Study objectives: Insomnia is common in older adults, and is associated with poor health, including cognitive impairment and cardio-metabolic disease. Although the mechanisms linking insomnia with these comorbidities remain unclear, age-related changes in sleep and autonomic nervous system (ANS) regulation might represent a shared mechanistic pathway. In this study, we assessed the relationship between ANS activity with indices of objective and subjective sleep quality in older adults with insomnia.
Methods: Forty-three adults with chronic insomnia and 16 age-matched healthy sleeper controls were studied. Subjective sleep quality was assessed using the Pittsburgh Sleep Quality Index (PSQI), objective sleep quality by electroencephalogram spectral components derived from polysomnography, and ANS activity by measuring 24-h plasma cortisol and norepinephrine (NE).
Results: Sleep cycle analysis displayed lower slow oscillatory (SO: 0.5-1.25 Hz) activity in the first cycle in insomnia compared to controls. In insomnia, 24-h cortisol levels were higher and 24-h NE levels were lower than controls. In controls, but not in insomnia, there was a significant interaction between NE level during wake and SO activity levels across the sleep cycles, such that in controls but not in insomnia, NE level during wake was positively associated with the amount of SO activity in the first cycle. In insomnia, lower 24-h NE level and SO activity in the first sleep cycle were associated with poorer subjective sleep quality.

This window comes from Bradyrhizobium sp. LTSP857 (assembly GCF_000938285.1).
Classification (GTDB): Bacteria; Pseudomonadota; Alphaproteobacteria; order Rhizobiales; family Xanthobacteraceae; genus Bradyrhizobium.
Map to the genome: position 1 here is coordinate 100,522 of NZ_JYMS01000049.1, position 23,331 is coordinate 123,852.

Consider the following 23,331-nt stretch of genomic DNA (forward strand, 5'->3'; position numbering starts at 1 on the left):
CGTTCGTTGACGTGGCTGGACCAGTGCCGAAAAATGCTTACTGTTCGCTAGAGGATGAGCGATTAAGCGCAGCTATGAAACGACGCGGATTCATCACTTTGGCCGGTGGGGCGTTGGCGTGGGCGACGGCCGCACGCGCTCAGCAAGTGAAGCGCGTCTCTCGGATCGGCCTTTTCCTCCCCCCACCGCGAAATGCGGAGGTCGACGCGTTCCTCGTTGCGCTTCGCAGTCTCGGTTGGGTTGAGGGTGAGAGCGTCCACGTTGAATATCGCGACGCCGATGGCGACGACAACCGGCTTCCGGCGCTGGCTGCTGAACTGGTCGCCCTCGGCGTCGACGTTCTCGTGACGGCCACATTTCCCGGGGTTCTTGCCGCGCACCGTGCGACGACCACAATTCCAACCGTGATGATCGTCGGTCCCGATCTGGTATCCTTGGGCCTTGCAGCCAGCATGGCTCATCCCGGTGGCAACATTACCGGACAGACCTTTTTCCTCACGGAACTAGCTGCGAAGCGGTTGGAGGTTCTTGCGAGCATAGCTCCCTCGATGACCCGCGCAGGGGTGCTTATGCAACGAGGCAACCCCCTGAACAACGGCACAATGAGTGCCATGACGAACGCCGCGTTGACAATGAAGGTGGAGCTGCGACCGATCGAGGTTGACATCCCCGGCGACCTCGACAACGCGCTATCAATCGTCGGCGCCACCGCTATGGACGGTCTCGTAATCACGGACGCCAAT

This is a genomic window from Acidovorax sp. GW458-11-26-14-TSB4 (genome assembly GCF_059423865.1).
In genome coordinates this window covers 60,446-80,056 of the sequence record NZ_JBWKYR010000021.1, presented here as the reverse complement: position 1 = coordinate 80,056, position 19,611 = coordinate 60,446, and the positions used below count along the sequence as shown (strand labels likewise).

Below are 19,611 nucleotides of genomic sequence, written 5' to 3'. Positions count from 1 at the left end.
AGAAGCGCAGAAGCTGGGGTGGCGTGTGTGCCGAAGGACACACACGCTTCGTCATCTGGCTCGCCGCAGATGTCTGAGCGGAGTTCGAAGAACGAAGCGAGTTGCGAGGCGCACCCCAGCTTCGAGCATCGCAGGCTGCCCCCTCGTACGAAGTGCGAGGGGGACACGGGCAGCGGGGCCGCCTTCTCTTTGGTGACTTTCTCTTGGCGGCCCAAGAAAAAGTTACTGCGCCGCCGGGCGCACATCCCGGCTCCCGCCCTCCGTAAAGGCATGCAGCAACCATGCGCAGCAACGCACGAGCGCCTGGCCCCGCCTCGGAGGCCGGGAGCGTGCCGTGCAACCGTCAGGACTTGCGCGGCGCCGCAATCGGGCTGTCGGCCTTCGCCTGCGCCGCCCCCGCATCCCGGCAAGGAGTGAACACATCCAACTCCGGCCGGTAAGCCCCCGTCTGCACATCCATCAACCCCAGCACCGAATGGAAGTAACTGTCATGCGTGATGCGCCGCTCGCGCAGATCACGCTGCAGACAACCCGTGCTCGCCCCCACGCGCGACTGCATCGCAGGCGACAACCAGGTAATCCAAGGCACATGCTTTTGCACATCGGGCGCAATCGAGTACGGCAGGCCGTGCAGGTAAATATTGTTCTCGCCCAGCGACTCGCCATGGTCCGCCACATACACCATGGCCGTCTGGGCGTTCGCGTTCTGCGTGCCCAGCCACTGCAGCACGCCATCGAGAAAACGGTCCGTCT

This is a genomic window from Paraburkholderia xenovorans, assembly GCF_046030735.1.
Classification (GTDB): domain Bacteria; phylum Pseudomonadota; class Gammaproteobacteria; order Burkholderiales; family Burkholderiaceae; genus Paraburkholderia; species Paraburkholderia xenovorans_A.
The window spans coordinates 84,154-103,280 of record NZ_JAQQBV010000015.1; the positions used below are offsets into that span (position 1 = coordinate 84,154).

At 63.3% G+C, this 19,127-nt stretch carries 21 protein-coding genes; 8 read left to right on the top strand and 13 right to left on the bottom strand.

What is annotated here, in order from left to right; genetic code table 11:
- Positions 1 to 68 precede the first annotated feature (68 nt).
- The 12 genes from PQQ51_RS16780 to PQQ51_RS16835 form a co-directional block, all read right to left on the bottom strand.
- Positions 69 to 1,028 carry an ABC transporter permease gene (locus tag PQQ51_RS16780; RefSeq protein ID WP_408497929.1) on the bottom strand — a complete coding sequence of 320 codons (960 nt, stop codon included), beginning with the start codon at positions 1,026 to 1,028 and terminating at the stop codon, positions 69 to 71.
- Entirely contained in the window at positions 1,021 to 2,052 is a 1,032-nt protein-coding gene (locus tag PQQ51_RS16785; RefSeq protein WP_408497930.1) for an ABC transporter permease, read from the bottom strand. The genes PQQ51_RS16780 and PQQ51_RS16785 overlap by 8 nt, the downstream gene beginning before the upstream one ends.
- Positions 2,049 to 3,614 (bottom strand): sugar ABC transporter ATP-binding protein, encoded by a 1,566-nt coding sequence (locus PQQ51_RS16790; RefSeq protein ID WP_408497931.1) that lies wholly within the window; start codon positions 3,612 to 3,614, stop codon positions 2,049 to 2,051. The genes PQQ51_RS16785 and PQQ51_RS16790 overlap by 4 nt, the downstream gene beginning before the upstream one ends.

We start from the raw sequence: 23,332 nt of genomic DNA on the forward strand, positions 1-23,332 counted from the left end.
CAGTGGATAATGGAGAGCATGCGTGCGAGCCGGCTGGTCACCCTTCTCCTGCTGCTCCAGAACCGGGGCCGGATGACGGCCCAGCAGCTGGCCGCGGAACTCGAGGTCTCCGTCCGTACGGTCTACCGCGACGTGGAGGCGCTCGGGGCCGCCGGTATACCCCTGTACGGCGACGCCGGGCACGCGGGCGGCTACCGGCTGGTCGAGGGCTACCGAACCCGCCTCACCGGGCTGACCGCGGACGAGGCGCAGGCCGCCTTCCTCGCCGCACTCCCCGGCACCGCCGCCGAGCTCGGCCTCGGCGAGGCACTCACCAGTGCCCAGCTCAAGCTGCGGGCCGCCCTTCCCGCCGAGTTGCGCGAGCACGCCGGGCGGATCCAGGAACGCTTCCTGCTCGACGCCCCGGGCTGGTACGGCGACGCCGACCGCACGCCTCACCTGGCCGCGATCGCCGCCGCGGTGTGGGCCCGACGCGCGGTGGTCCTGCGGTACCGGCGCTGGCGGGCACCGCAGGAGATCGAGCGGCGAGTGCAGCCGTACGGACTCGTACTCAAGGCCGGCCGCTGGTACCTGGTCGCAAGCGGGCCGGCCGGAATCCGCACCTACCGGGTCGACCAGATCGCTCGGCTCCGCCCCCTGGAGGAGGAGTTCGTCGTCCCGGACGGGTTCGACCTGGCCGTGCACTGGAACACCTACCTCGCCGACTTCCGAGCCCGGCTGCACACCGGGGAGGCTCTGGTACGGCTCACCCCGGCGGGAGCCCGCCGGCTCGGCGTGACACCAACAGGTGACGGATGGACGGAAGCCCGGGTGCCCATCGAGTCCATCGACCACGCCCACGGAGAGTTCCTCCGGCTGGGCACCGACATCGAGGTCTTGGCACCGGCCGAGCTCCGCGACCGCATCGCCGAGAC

Conclusion: Dysregulation of autonomic activity may be an underlying mechanism that links objective and subjective measures of sleep quality in older adults with insomnia, and potentially contribute to adverse health outcomes.
Keywords: insomnia; noradrenergic system; sleep homeostasis; sleep slow oscillations.
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